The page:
Tribalism drove 2010 results

The polls I was looking at during this cycle showed an unprecedented level of partisan defection. Granted, most partisans still vote most of the time for their party’s nominee. But where once upon a time we could count upon 95 percent of party registrants to vote for their standard-bearer, those days are gone most everywhere. And even those voters who do vote for their partisan choice are often no longer voting for traditional partisan considerations. Instead of voting to affirm a party platform or philosophy, they are voting with their affinity group (think of ethnic or union groups) or for the assumed ideology of the candidate.

The most common takeaway from this election is that the voters rejected the Democrats and embraced the Republicans. But is that what really happened? The problem with this conventional wisdom is that it implies voters preferred Republican solutions over the failed policies of the Democrats. But polling doesn’t seem to bear this out. As voters went to the polls, ratings of the “Republicans in Congress” were almost as low as those assigned to Democrats. The narrow advantage enjoyed by Republicans hardly would account for the magnitude of the GOP victory.

I would also posit that about four to six weeks before the election, the Democrat debacle looked to be even bigger, but things tightened somewhat once voters accepted that the Democrats were goners and began to ponder the Republican alternatives. It was a pox on both our houses. So, in the end, voters decided to punish the Democrats — after all, they were in charge — and then deal with the Republicans later. That’s my take.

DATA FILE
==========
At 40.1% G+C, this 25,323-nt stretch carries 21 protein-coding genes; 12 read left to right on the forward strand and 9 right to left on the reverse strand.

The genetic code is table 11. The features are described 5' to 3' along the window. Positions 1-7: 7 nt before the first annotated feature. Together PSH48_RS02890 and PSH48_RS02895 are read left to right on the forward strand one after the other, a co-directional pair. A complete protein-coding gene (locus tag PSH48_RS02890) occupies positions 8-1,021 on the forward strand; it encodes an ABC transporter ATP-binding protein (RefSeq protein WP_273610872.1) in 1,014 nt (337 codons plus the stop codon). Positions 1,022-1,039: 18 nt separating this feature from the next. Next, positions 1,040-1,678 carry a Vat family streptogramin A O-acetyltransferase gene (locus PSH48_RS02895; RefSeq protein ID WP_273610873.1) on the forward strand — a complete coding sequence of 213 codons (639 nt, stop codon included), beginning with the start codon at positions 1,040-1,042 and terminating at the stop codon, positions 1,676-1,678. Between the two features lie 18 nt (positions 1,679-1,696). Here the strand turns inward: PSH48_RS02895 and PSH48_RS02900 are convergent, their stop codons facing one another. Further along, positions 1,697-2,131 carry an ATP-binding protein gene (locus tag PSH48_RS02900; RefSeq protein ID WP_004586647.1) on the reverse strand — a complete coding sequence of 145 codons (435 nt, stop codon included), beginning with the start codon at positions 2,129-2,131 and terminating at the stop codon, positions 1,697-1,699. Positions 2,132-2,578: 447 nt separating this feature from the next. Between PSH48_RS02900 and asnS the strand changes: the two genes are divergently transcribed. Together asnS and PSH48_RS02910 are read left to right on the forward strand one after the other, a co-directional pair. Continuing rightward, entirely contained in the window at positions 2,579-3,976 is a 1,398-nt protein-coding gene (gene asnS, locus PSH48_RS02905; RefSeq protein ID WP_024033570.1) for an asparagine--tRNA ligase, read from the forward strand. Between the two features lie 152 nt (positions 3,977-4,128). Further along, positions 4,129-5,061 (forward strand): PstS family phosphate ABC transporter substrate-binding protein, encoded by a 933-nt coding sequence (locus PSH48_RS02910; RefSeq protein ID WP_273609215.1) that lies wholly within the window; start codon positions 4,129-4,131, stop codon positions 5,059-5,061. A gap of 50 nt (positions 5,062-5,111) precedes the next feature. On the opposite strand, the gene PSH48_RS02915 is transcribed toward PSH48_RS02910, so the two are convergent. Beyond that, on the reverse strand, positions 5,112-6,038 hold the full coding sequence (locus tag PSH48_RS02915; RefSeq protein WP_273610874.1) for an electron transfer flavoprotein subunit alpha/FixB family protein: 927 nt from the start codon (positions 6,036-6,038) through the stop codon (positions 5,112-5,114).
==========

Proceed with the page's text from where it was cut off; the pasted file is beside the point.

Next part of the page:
Years ago, my political science courses posited that one classification of members of Congress was that of “party man.” Oh, the horror if any of those are still hiding out in the dark halls of Congress. The best positioning today is that of the independent who shuns “party bosses” and other ogres of politics-as-usual. The gerrymander and partisan redistricting process allow a few troglodytes to be unabashed partisans, but their numbers are winnowing.

Instead of party, it strikes me that candidates and their voters are becoming captives of affinity groups. They may reject party labels but don’t eschew being the Hispanic candidate, a suburban candidate, union-backed, rural, business-endorsed, regional favorite, gunner, greenie, God-fearer, etc., depending on where and how you live. It’s as if candidates know we are all looking for someone “like us,” something parties and partisans can’t be in a universal sense, that causes us to lunge instead for candidates who represent our “tribe.”

The decline of the traditional party campaign organizations and the rise of special interest group independent-expenditure campaigns accelerates this trend. The unions and Chambers of Commerce may well, and usually do, outspend traditional party committees these days. Who doesn’t outspend the parties? The brightest operative minds follow the money, too, and end up in the IE camps. They figure out that voters are more interested in tribal appeals than partisan ones and the parties become less and less relevant, for operatives, voters, the press, for most everyone.

Partisanship will get a small boost in 2012. Presidential politics reignites smoldering old loyalties. But the next midterm, 2014, may be the last hurrah for parties as we have known them. The party torch will never burn brightly again.

David Hill has been a Republican pollster since 1984. This cycle he is polling for gubernatorial campaigns in four states.